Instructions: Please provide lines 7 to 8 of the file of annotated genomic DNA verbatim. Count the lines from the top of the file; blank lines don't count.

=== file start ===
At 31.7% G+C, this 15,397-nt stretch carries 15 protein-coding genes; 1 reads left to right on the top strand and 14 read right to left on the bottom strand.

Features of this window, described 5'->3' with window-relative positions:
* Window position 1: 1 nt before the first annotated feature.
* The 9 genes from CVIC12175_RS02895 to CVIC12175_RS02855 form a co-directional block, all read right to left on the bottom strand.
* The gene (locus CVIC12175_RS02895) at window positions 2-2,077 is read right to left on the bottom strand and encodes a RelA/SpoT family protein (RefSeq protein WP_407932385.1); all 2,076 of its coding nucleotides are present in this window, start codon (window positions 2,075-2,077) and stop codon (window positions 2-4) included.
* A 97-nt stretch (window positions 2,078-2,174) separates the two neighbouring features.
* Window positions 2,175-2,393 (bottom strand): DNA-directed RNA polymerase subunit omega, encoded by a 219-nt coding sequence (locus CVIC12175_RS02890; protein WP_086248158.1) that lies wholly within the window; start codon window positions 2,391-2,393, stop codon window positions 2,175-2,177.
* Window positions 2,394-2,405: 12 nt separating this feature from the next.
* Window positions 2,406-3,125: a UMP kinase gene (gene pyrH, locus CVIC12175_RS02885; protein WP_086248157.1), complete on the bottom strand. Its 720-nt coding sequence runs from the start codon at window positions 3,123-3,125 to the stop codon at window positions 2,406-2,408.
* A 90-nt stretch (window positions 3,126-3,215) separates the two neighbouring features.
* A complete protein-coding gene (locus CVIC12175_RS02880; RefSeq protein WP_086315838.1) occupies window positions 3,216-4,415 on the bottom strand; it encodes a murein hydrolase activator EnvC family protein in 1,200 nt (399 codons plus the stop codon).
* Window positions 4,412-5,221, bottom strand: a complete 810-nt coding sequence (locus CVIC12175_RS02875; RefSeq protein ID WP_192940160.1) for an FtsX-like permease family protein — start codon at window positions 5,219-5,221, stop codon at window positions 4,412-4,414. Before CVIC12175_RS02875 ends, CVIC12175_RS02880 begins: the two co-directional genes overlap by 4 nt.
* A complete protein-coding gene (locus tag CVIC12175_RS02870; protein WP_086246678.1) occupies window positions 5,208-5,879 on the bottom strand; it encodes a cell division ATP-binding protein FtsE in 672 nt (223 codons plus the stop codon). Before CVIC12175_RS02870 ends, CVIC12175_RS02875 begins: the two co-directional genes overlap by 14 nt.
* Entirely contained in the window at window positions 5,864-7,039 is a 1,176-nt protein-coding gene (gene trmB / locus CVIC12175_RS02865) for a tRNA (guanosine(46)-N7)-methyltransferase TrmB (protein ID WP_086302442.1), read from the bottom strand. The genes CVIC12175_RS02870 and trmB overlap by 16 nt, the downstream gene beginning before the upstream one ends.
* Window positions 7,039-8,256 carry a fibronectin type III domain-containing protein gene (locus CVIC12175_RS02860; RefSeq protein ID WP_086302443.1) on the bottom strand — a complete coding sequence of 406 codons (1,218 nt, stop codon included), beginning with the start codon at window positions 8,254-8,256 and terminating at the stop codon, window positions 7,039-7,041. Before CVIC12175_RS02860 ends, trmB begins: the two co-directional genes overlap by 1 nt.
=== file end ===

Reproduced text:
* Window positions 2,175-2,393 (bottom strand): DNA-directed RNA polymerase subunit omega, encoded by a 219-nt coding sequence (locus CVIC12175_RS02890; protein WP_086248158.1) that lies wholly within the window; start codon window positions 2,391-2,393, stop codon window positions 2,175-2,177.
* Window positions 2,394-2,405: 12 nt separating this feature from the next.